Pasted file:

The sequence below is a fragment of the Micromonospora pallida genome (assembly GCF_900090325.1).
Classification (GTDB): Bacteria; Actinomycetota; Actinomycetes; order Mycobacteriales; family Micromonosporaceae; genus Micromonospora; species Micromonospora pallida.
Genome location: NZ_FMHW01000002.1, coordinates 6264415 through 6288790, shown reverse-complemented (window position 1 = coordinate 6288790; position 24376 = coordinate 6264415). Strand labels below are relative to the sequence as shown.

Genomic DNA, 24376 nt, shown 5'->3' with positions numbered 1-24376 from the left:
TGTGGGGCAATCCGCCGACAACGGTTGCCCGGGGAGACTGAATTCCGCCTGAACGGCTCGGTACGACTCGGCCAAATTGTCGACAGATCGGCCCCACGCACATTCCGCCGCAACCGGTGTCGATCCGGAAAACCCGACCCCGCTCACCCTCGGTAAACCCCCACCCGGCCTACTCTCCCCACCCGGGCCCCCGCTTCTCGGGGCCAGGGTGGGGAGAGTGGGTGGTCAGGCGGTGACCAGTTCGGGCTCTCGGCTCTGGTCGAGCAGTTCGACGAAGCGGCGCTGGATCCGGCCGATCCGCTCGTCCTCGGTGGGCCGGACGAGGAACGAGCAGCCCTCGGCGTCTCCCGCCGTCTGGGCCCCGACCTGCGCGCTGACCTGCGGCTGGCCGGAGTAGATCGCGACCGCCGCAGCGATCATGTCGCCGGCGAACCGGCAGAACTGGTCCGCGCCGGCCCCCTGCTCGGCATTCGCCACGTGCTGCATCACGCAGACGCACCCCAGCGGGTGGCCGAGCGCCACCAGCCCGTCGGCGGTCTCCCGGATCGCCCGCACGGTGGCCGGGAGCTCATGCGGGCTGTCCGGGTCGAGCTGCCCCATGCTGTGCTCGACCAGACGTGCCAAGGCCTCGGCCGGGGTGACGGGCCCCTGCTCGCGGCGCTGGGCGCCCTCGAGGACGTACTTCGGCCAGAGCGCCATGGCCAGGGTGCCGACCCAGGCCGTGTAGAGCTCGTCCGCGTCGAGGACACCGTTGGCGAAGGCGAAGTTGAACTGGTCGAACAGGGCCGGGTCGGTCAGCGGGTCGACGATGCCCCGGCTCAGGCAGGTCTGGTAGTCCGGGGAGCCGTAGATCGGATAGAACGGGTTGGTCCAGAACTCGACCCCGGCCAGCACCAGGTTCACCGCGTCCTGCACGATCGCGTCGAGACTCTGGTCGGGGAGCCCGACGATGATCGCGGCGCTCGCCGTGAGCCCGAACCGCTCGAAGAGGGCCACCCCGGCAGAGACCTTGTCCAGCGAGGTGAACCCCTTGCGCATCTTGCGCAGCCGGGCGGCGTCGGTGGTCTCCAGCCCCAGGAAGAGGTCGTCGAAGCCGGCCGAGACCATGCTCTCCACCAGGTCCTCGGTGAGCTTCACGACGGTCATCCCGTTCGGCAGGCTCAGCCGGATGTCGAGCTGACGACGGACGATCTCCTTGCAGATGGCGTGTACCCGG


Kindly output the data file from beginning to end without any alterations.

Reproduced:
The sequence below is a fragment of the Micromonospora pallida genome (assembly GCF_900090325.1).
Classification (GTDB): Bacteria; Actinomycetota; Actinomycetes; order Mycobacteriales; family Micromonosporaceae; genus Micromonospora; species Micromonospora pallida.
Genome location: NZ_FMHW01000002.1, coordinates 6264415 through 6288790, shown reverse-complemented (window position 1 = coordinate 6288790; position 24376 = coordinate 6264415). Strand labels below are relative to the sequence as shown.

Genomic DNA, 24376 nt, shown 5'->3' with positions numbered 1-24376 from the left:
TGTGGGGCAATCCGCCGACAACGGTTGCCCGGGGAGACTGAATTCCGCCTGAACGGCTCGGTACGACTCGGCCAAATTGTCGACAGATCGGCCCCACGCACATTCCGCCGCAACCGGTGTCGATCCGGAAAACCCGACCCCGCTCACCCTCGGTAAACCCCCACCCGGCCTACTCTCCCCACCCGGGCCCCCGCTTCTCGGGGCCAGGGTGGGGAGAGTGGGTGGTCAGGCGGTGACCAGTTCGGGCTCTCGGCTCTGGTCGAGCAGTTCGACGAAGCGGCGCTGGATCCGGCCGATCCGCTCGTCCTCGGTGGGCCGGACGAGGAACGAGCAGCCCTCGGCGTCTCCCGCCGTCTGGGCCCCGACCTGCGCGCTGACCTGCGGCTGGCCGGAGTAGATCGCGACCGCCGCAGCGATCATGTCGCCGGCGAACCGGCAGAACTGGTCCGCGCCGGCCCCCTGCTCGGCATTCGCCACGTGCTGCATCACGCAGACGCACCCCAGCGGGTGGCCGAGCGCCACCAGCCCGTCGGCGGTCTCCCGGATCGCCCGCACGGTGGCCGGGAGCTCATGCGGGCTGTCCGGGTCGAGCTGCCCCATGCTGTGCTCGACCAGACGTGCCAAGGCCTCGGCCGGGGTGACGGGCCCCTGCTCGCGGCGCTGGGCGCCCTCGAGGACGTACTTCGGCCAGAGCGCCATGGCCAGGGTGCCGACCCAGGCCGTGTAGAGCTCGTCCGCGTCGAGGACACCGTTGGCGAAGGCGAAGTTGAACTGGTCGAACAGGGCCGGGTCGGTCAGCGGGTCGACGATGCCCCGGCTCAGGCAGGTCTGGTAGTCCGGGGAGCCGTAGATCGGATAGAACGGGTTGGTCCAGAACTCGACCCCGGCCAGCACCAGGTTCACCGCGTCCTGCACGATCGCGTCGAGACTCTGGTCGGGGAGCCCGACGATGATCGCGGCGCTCGCCGTGAGCCCGAACCGCTCGAAGAGGGCCACCCCGGCAGAGACCTTGTCCAGCGAGGTGAACCCCTTGCGCATCTTGCGCAGCCGGGCGGCGTCGGTGGTCTCCAGCCCCAGGAAGAGGTCGTCGAAGCCGGCCGAGACCATGCTCTCCACCAGGTCCTCGGTGAGCTTCACGACGGTCATCCCGTTCGGCAGGCTCAGCCGGATGTCGAGCTGACGACGGACGATCTCCTTGCAGATGGCGTGTACCCGG